One of the main points Ms. Sackstein makes in the podcast is that the most difficult change for teachers is relinquishing control. (You can read more about this topic on Sackstein’s blog.) Letting go of control is uncomfortable and even distressing, but once teachers begin to entrust their students with the power to make decisions, the real magic begins to happen. When I was first learning to play baseball, my father said that every bat has a sweet spot. I believe that every classroom does as well, and it’s the teacher’s job to find it and use it. But the only way to optimize the power of the student-teacher relationship is to experiment, take risks, and ultimately, have fun with the learning process. It can be done. It requires lots of hard work, shifts in mindset for teachers and students, and support from administration, but it can be done.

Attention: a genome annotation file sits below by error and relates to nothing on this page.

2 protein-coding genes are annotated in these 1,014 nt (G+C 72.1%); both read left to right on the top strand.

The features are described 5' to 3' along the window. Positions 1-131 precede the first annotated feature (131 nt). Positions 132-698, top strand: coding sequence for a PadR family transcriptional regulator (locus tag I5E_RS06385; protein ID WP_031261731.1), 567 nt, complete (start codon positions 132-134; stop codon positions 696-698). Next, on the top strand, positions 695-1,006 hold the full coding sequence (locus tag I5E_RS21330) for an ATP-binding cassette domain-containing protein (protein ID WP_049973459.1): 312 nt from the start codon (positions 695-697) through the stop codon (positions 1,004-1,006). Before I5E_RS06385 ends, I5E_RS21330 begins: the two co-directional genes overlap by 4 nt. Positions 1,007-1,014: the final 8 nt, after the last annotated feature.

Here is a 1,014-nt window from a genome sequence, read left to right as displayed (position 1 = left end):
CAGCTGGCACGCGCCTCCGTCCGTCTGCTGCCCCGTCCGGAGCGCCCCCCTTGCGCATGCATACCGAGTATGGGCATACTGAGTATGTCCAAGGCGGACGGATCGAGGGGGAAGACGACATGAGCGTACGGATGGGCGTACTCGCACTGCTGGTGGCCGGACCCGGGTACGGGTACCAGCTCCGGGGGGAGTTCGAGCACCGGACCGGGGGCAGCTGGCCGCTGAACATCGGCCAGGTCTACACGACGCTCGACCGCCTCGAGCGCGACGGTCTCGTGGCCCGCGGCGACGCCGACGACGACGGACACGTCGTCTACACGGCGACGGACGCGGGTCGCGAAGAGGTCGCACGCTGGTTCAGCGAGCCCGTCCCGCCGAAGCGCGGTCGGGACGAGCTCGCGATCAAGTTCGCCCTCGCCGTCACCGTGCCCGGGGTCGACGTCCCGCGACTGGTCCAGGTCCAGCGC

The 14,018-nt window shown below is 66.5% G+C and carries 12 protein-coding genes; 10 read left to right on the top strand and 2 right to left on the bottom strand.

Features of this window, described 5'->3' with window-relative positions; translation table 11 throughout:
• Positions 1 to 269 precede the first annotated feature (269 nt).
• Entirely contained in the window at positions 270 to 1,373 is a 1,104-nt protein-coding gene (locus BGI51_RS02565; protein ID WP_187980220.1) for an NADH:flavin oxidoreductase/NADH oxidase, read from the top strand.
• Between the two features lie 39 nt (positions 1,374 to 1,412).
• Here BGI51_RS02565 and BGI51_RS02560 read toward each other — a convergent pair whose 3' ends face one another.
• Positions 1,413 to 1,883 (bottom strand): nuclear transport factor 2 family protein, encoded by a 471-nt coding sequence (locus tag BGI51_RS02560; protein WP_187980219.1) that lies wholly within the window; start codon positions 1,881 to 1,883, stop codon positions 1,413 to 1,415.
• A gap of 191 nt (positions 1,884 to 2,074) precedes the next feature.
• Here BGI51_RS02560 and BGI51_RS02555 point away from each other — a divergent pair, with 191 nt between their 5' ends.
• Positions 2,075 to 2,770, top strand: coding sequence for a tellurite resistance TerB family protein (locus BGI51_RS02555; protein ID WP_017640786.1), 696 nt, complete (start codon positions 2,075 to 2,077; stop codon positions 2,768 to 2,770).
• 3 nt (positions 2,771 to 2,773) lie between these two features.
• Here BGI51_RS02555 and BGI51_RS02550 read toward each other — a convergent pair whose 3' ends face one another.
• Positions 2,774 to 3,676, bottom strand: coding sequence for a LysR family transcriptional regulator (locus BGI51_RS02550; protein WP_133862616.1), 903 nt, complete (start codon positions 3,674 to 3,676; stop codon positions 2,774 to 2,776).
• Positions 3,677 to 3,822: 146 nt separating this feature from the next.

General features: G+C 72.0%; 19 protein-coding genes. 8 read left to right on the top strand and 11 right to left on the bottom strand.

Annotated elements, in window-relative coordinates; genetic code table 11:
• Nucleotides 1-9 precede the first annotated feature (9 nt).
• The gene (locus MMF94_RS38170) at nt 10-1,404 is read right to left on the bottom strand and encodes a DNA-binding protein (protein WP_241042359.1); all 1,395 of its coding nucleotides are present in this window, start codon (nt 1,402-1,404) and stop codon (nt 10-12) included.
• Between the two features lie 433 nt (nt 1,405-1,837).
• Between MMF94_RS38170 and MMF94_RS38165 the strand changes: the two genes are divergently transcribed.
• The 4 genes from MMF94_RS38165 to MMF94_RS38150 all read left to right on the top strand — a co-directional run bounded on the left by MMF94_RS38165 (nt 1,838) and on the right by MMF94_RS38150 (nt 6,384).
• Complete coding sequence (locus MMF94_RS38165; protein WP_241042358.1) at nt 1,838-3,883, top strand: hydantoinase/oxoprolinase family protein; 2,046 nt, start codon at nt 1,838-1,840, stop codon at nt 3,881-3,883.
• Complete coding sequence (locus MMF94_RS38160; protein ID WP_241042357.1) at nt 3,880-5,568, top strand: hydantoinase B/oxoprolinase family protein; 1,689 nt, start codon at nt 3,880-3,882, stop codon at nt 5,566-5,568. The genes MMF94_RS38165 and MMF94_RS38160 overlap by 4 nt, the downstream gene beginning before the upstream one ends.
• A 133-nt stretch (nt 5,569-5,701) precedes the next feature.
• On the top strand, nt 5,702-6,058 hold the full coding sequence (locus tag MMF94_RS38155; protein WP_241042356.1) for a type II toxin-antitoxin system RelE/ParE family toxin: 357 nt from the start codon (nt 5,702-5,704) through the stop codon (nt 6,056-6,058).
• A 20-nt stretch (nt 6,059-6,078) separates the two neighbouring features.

The most interesting part of the podcast for me was Sackstein’s discussion of grades. She believes that ultimately she allows students to assess their own work, based on the standards, and provide the teacher with evidence to support their evaluation. Sackstein admitted that she still sometimes struggles with giving some students the grades they think they deserve, but ultimately, it’s about the process, not the grade. The grade isn’t as important as what was learned.

I intend to write a follow-up to this post once I start reading Sackstein’s book, so stay tuned.